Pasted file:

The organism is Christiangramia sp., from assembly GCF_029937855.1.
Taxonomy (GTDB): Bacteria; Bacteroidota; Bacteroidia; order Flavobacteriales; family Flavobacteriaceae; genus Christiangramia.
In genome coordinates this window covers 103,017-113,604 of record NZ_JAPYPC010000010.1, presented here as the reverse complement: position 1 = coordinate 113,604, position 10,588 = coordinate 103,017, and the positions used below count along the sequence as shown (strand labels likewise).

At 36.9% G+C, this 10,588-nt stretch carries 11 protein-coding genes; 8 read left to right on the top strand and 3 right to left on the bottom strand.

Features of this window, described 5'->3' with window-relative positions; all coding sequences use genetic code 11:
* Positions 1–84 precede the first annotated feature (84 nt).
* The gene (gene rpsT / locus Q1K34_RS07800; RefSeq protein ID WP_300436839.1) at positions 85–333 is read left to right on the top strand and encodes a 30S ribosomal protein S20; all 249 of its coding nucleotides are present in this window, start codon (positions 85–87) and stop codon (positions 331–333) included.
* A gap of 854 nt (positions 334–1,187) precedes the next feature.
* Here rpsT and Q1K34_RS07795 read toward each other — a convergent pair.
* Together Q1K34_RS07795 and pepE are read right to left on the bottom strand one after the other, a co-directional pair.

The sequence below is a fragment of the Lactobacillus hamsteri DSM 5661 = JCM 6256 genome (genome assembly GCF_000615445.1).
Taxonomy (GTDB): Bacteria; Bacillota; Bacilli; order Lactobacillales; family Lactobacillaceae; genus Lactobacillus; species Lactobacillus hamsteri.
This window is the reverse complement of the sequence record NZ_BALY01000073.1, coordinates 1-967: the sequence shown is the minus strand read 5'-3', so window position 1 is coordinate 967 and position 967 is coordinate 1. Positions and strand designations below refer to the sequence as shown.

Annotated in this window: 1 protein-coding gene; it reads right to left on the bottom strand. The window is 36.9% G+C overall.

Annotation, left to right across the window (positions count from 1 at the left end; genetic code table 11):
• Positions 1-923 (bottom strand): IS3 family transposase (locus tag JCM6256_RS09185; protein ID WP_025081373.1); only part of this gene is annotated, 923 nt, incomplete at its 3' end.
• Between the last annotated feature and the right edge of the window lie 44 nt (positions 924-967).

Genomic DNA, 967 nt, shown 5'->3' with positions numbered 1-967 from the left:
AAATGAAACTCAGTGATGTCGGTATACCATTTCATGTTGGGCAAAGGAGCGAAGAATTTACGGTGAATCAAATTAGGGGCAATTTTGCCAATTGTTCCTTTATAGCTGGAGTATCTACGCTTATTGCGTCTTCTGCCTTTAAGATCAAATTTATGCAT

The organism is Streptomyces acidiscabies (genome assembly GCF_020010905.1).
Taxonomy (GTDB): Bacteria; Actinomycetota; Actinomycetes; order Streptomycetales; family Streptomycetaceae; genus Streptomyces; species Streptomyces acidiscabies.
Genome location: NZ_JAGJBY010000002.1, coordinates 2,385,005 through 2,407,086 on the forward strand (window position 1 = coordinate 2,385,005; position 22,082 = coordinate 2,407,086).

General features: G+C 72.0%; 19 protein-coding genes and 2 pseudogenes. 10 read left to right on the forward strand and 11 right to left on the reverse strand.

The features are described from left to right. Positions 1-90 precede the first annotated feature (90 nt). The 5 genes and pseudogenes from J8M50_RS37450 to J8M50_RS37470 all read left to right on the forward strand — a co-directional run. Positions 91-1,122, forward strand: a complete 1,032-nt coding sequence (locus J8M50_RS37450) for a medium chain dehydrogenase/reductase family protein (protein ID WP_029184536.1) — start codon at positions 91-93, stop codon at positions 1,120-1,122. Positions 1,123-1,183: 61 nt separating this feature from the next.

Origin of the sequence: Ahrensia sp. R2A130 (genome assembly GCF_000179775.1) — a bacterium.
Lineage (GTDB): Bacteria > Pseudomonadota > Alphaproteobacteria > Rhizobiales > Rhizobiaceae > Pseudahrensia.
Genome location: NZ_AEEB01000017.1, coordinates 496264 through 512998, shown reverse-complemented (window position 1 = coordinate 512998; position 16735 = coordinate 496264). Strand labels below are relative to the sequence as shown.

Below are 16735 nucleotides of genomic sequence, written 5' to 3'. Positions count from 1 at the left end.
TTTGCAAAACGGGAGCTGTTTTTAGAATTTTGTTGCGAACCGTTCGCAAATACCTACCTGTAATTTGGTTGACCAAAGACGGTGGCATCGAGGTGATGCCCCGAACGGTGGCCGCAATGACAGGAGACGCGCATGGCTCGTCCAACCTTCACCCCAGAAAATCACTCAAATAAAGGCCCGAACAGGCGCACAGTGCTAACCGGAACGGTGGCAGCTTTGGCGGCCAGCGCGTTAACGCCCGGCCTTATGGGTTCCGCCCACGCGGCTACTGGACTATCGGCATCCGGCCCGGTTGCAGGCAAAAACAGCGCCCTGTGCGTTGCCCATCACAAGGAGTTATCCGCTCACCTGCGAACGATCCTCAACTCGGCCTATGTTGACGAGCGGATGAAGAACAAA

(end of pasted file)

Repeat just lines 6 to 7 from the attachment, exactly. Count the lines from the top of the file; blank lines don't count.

* Positions 1–84 precede the first annotated feature (84 nt).
* The gene (gene rpsT / locus Q1K34_RS07800; RefSeq protein ID WP_300436839.1) at positions 85–333 is read left to right on the top strand and encodes a 30S ribosomal protein S20; all 249 of its coding nucleotides are present in this window, start codon (positions 85–87) and stop codon (positions 331–333) included.